dyslexia facts. top 10.
1. Dyslexia is a very common learning difficulty that makes it hard — but not impossible — to read, write and spell. This difficulty was first identified in 1877 as “word blindness.” Today, it’s estimated that about 6 to 17% of the world’s population are dyslexic (J. Fletcher et al, 2007, p. 105). At least 2 children in every Ontario classroom are dyslexic.
2. Dyslexia is a neurobiological condition that is often inherited, meaning it runs in families. It’s on a spectrum, from mild to severe. Dyslexia is not related to intelligence nor is it a vision problem. Dyslexia can affect anyone no matter their intellect, sex, race, nationality or socioeconomic status.
3. Dyslexia is typically diagnosed or described as a type of learning disability or specific learning disorder (although many in our community prefer the term dyslexia). Dyslexia is the most common learning disability: 80% of all children identified with a learning disability are dyslexic. In Ontario, students with learning disabilities are the largest category of students — more than 40% — who are eligible to receive special education services. However, this large group of children don’t receive the early identification and intervention they need to learn to read in public school. Many parents pay for private tutoring and schools, or teach their own children to read — or their children go without.
4. Many children and adults with dyslexia have more than one “exceptionality,” such as dysgraphia, dyspraxia, dyscalculia, giftedness, ADD/ADHD or central auditory processing disorder (sometimes at a higher rate than in the general population).
5. There is no “cure” for dyslexia, nor do children “outgrow” it. Early educational interventions are effective in limiting the long-term negative impacts of dyslexia: The Ontario Psychological Association recommends that students can and should be identified with dyslexia as early as kindergarten. Currently in Ontario, most children are not diagnosed with dyslexia until grade 3 (and after) when they are already falling behind their peers in many areas of learning. This is called the “wait to fail” model (Harvard Graduate School of Education).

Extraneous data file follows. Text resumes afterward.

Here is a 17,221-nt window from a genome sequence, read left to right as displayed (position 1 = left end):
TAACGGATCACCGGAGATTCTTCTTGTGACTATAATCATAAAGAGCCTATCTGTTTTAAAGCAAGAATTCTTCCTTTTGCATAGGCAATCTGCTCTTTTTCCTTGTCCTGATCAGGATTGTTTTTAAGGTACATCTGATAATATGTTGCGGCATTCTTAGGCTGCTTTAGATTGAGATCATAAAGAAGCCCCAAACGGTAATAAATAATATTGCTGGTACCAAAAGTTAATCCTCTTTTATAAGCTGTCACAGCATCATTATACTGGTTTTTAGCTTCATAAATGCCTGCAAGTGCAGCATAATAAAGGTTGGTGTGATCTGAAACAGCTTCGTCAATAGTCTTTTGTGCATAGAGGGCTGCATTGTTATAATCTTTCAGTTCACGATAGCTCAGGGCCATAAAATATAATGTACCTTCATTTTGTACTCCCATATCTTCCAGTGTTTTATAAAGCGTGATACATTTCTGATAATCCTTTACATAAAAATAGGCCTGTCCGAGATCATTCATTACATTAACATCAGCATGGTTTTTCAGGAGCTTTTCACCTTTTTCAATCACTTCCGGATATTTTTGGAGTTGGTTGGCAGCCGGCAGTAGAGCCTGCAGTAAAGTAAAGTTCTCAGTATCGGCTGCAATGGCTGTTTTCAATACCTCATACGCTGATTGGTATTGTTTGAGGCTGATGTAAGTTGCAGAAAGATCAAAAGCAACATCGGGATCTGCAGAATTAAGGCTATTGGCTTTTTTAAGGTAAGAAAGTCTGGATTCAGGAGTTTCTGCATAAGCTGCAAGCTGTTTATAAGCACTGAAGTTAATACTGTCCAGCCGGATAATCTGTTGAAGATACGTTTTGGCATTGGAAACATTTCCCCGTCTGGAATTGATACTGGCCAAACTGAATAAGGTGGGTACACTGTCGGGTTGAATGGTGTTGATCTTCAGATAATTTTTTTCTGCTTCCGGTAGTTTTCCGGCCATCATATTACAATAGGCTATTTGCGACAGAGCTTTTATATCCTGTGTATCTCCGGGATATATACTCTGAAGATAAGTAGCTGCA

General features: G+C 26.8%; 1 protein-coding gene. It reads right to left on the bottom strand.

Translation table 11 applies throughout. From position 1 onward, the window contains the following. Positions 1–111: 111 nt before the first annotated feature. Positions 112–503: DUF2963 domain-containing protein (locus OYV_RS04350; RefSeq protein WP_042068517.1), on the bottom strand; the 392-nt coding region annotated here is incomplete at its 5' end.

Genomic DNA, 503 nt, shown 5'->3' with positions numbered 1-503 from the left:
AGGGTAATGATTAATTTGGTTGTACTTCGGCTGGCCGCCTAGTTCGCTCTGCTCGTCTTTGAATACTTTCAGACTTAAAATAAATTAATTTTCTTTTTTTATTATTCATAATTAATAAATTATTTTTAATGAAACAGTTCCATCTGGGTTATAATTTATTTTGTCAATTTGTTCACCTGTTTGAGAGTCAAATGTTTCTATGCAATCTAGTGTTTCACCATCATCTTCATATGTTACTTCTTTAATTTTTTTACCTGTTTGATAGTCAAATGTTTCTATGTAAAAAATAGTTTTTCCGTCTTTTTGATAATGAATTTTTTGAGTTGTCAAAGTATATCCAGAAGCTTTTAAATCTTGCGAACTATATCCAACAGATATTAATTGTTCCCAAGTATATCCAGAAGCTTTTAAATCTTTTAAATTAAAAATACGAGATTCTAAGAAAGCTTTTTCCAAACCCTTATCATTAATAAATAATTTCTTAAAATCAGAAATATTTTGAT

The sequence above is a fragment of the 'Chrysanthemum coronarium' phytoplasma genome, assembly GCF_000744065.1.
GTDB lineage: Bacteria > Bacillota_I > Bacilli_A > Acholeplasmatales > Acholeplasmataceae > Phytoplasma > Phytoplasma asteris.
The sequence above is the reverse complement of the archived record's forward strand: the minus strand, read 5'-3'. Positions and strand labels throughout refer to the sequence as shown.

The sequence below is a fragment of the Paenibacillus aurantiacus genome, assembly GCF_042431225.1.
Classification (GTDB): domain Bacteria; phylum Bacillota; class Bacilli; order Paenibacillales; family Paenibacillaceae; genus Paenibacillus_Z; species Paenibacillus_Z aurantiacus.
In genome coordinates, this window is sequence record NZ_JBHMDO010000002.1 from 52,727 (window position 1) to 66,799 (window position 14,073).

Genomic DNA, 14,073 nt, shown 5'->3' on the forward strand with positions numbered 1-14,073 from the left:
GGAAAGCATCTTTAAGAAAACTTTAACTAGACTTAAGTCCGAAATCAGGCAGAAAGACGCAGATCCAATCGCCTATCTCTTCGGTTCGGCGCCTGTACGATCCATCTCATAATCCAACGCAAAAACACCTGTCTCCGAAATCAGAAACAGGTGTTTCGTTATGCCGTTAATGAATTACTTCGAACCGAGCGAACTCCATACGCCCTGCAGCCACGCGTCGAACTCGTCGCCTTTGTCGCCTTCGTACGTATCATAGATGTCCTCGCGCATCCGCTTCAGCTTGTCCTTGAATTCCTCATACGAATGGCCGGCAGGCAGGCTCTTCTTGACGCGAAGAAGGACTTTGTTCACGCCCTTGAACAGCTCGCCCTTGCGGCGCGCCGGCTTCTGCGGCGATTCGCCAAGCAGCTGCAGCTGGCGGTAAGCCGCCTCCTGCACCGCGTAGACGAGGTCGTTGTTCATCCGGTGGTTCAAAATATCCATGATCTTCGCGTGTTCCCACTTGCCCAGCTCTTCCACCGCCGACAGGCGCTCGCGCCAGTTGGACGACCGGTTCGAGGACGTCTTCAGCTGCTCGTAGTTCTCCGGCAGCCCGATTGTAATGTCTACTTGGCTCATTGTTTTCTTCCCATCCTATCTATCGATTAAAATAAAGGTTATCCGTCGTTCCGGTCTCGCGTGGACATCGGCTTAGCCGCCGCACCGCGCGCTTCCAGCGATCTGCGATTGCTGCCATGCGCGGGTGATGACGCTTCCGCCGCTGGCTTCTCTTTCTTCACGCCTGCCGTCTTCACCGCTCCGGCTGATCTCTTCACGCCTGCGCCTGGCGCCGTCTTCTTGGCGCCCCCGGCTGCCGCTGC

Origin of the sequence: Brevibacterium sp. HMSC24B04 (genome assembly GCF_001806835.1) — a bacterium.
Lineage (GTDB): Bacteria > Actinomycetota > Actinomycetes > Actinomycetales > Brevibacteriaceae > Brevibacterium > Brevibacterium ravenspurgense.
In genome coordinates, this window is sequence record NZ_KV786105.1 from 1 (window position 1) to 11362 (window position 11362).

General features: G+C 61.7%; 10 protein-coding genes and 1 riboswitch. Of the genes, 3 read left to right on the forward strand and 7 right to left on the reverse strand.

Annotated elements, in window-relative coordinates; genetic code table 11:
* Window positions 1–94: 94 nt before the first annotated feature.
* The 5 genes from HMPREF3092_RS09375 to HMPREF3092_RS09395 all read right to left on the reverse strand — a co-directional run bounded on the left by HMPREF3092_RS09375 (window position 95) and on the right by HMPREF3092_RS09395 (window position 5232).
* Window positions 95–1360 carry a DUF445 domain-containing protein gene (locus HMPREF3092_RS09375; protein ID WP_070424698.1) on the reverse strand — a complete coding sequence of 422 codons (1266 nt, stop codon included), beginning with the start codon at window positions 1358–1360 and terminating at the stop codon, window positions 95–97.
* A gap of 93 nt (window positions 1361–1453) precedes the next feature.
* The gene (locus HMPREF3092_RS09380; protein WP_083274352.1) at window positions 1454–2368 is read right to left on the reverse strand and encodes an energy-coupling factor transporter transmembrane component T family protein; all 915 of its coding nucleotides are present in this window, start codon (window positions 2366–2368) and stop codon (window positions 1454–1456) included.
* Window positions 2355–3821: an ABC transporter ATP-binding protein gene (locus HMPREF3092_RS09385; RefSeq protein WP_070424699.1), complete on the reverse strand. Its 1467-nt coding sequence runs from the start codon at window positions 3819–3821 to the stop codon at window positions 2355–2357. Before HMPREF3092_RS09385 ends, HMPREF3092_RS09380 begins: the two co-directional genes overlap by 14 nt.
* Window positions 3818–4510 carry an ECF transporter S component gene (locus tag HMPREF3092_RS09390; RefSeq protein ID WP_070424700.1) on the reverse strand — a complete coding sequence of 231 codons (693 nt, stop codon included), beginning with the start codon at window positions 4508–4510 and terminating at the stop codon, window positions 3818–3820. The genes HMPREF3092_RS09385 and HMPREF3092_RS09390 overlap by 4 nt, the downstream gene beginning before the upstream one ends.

6. All children can learn how to read, and that includes children with dyslexia. Students with dyslexia need effective, evidence-based structured literacy reading instrution, and the earlier they get it, the better. Reading interventions are most successful in kindergarten and first grade (Harvard Graduate School of Education). However, dyslexic students can learn to read at any age. Read more about the evidence for structured literacy and where to get help in your area.
7. Structured literacy is essential for struggling readers, and benefits all. We know that teachers want to help all children learn to read; however, in Ontario, colleges of education are not providing teachers with the depth of knowledge and skills necessary to allow them to effectively identify and teach a child with dyslexia how to read.
8. Canada has a literacy gap that greatly affects the dyslexic community. Children with dyslexia show very sizeable education achievement gaps and outcomes in comparison with neurotypical students (a fact that prompted the Ontario Human Rights Commission Right To Read inquiry in 2019). Children and adults with dyslexia are at higher risk for mental health challenges, homelessness, unemployment and abuse.
Impacts of unsupported dyslexia: statistics
- In Canada, 40% of students with LD, including many with dyslexia, experience mental health issues including anxiety and depression
- A survey by the Learning Disabilities Association of Canada found that: “almost 50% of adolescent suicides have a diagnosis of a learning disability
- In Canada, Patterson et al. (2012) found that dyslexia was overrepresented within the homeless population
- Statistics Canada research indicates that people with “learning limitations,” including dyslexia, experience under-employment and unemployment at a much higher rates
- Adults with dyslexia are more than five times as likely to have suffered physical abuse
- Research from the Literacy and Policing Project indicates that 65% of Canada’s incarcerated population reads at less than a grade 8 level of literacy. International research indicates that a large majority of people who are incarcerated are dyslexic
9. With support, dyslexic children can learn alongside their peers and achieve their full potential. In fact, some of the world’s greatest scientists, artists, and entrepreneurs are dyslexic. Researchers are now studying the possible strengths that dyslexic brain differences may bring, such as problem solving and visual-spacial skills (“seeing the big picture”). Many dyslexics see the positive side of “thinking differently.” Learn about dyslexic strengths (Made By Dyslexia video).
Research into dyslexic strengths:
- A study by Cass Business School identified that 30% of highly successful entrepreneurs are dyslexic; many people with dyslexia say that dyslexia has taught them skills, like reslience and a strong work ethic, that have helped them succeed at school and work
- A study by the University of California found that: “Children with dyslexia show stronger emotional responses [and] can confer neurological strengths as well as challenges” ScienceDaily, 1 December 2020
- Report by EY: How dyslexic capabilities can help organisations of the future, Oct. 2019
10. Decoding Dyslexia Ontario is part of a global movement that advocates for greater dyslexia awareness, early interventions and effective reading instruction so that all children learn to read. Our mission is achievable! Join us!